Blog

April 9, 2019

This was originally posted in Public Interest Alberta's the Advocate

I was in Ottawa on February 19th when the pro-pipeline, anti-immigrant, and ultra-conservative “United We Roll” convoy arrived from their drive across the Prairies. But unlike these yellow-vest clad Albertans, I was there for a youth-run climate convergence called Powershift, where we had just finished crafting a very different plan for jobs and our collective future than the one being hawked by the convoy participants. As young people facing down not just worsening climate change, but worsening economic inequality, racism, and labour precarity too, we know we need climate change solutions that also uphold Indigenous rights, protect workers, and build stronger communities. So, we had spent much of the convergence talking about how to bring the concept of a Green New Deal – an ambitious and equality-minded climate policy package that has been gaining ground in the United States – north of the border.

April 9, 2019

Last night, the City of Charlottetown unanimously passed a resolution declaring a climate emergency. In doing so, they join hundreds of municipalities taking local leadership, something we would argue is required given a general lack of real Federal and provincial leadership that pervades our current context.

PEI chapter activist Leo Cheverie worked with the Environment and Sustainability Committee of Council to move this resolution forward. A formal request to pass a resolution was sent by chapter member Cheverie, and Chapter chair Nouhad Mourad and National chairperson of the Council of Canadians (and local resident) Leo Broderick.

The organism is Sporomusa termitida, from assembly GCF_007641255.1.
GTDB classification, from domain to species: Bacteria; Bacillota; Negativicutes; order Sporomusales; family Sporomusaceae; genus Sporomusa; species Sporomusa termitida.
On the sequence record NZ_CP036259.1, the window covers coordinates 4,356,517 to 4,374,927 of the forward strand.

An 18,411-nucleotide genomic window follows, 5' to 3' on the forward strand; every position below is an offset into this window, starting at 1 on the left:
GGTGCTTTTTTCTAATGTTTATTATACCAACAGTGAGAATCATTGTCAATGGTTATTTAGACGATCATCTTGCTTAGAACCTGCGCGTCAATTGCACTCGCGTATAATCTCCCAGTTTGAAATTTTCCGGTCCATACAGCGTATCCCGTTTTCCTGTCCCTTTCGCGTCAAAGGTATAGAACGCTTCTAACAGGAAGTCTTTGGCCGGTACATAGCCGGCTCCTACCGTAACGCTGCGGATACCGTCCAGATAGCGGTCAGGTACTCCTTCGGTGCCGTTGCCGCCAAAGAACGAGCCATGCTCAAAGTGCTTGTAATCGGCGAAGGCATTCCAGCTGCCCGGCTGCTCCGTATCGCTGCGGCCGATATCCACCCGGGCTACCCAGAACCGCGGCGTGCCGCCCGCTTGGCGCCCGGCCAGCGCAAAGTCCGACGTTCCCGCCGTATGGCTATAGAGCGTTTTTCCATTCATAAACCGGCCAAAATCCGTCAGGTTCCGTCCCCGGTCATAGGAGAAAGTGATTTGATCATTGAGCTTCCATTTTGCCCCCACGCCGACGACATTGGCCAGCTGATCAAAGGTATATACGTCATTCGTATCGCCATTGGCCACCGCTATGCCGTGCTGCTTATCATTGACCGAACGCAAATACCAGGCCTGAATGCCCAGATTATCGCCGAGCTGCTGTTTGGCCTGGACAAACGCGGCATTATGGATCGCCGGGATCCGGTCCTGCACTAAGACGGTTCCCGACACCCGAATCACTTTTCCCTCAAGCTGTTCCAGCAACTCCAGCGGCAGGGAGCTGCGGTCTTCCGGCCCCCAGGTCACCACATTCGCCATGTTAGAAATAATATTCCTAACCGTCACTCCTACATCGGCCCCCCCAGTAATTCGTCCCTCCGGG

April 8, 2019

Joan Teghtmeyer (left) and Mel Teghtmeyer (far right) accept the Ken Wardroper's Founders Award from Gordon Laxer (centre) for their committment to social justice and grassroots activism at the Council of Canadians' Annual General Meeting in 2008.

The Council of Canadians is saddened to learn of the passing of Joan Teghtmeyer.

Joan, along with her husband, Mel, was deeply committed improving her community and the world around her.

Maude Barlow, Honorary Chair of the Council of Canadians, said together, the Teghtmeyers made a formidable team. “It is with great sadness that we learned of the March 14 passing of Joan Teghtmeyer. Joan and her husband Mel ran the Council's Calgary chapter for many years and were devoted and beloved Council activists,” she said.  “They were also deeply involved in the fights for public health care and public education and passionate about the plight of Alberta's water. Both loved the outdoors and fought for strong environmental safeguards.”

April 5, 2019

Last week, I gave $125 to the Liberal Party of Canada. That was the price of joining their exclusive “Laurier Club,” which gave me access to a swanky high-end donor event featuring Prime Minister Justin Trudeau in a luxurious Toronto hotel.

Dressed in my Sunday best and accompanied by Lana, a fellow Grassy Narrows supporter, I ate canapés amongst a few hundred Liberal donors, and waited for the Prime Minister. When he appeared, I started broadcasting live video to the Council of Canadians’ Facebook page from my smartphone as Lana slipped under the velvet ropes in front of the stage. She unfurled a banner and reminded him that people were suffering from mercury poisoning in Grassy Narrows.

You may have heard about what happened next...

April 5, 2019

Activist's Workshop 
The Guelph Chapter hosted an Activist's Workshop on March 30 where they shared practical skills around community organizing and engagement.

Council of Canadians chapters help put campaigns and social and economic justice issues in the spotlight in communities across the country. Chapter activists continue to be busy protecting water and public health care, challenging unfair trade deals, calling for urgent and immediate action on climate change, and to standing up for democracy. Below are just a few examples of their recent actions. Please be in touch if you're interested in getting involved in a chapter near you.

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